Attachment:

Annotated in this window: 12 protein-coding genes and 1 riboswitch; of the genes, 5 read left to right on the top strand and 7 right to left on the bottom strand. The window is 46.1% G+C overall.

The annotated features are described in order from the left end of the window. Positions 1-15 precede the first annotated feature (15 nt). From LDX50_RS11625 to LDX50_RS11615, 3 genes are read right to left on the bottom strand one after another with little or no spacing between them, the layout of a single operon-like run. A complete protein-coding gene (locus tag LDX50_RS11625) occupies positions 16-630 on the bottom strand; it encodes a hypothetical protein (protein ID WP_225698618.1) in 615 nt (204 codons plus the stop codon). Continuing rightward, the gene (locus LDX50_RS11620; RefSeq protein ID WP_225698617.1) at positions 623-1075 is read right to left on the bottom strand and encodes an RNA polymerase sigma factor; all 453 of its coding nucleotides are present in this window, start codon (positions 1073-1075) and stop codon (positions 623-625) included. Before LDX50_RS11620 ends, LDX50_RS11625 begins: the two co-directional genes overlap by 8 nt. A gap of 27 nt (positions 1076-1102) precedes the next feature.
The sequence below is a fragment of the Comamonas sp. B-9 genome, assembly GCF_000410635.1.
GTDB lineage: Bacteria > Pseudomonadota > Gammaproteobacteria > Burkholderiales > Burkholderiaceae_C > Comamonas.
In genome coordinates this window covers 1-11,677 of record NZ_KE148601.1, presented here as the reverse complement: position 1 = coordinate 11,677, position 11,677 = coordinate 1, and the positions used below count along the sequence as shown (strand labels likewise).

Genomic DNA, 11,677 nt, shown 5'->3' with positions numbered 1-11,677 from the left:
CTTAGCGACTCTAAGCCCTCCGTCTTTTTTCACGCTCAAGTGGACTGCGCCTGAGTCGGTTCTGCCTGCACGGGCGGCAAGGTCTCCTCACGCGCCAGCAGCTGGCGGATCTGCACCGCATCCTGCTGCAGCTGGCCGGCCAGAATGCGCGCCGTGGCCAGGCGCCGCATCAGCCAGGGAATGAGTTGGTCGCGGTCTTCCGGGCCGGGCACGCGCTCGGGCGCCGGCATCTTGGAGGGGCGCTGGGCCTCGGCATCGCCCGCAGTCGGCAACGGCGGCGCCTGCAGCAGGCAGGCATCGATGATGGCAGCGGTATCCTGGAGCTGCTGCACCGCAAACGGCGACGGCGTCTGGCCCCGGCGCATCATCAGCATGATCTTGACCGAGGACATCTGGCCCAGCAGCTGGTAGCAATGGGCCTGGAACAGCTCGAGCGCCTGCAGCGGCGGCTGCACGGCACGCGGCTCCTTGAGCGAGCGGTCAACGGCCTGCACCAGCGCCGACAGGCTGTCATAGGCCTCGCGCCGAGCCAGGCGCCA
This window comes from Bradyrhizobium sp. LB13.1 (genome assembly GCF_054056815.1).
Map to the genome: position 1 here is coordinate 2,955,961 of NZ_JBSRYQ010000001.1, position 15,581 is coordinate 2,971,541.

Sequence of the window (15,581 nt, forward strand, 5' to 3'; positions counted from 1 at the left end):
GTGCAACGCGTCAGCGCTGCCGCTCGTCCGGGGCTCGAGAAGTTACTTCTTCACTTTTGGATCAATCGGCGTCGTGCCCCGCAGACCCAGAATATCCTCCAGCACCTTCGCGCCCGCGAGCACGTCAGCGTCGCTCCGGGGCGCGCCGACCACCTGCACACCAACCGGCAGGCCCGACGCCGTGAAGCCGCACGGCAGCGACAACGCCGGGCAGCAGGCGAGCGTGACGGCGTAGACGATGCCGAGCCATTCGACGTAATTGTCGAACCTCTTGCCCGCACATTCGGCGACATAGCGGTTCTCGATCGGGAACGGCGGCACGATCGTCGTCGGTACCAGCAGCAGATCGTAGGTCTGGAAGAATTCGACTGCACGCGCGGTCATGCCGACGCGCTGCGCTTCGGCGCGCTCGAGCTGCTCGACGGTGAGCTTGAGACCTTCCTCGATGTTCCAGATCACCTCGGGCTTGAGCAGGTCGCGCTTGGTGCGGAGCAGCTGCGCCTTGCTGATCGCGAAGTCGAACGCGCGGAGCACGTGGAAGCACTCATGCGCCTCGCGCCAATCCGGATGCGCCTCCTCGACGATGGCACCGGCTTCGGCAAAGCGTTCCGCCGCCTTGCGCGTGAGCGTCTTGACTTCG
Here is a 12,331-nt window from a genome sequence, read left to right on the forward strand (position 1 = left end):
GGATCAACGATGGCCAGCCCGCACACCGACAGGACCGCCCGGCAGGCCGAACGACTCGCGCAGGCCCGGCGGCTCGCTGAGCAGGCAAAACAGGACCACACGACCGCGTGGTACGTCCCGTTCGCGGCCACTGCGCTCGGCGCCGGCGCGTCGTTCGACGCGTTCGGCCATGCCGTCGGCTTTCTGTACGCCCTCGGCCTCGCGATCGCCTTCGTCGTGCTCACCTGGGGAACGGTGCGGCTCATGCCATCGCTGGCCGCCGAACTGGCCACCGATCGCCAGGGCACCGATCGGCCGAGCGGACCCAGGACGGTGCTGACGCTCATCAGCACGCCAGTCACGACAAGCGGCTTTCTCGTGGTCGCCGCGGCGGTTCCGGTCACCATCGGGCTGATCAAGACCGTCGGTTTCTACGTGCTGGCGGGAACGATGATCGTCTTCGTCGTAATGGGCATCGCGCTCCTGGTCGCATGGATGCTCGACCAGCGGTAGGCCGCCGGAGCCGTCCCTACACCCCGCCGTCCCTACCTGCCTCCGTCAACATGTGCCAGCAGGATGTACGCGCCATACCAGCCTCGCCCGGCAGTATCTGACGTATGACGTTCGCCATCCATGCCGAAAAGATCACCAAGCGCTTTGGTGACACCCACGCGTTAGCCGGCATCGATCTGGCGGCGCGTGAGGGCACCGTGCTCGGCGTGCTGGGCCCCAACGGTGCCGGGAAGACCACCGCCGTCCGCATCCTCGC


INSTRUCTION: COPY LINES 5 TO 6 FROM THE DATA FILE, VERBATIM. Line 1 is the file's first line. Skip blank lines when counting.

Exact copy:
In genome coordinates this window covers 1-11,677 of record NZ_KE148601.1, presented here as the reverse complement: position 1 = coordinate 11,677, position 11,677 = coordinate 1, and the positions used below count along the sequence as shown (strand labels likewise).

Genomic DNA, 11,677 nt, shown 5'->3' with positions numbered 1-11,677 from the left: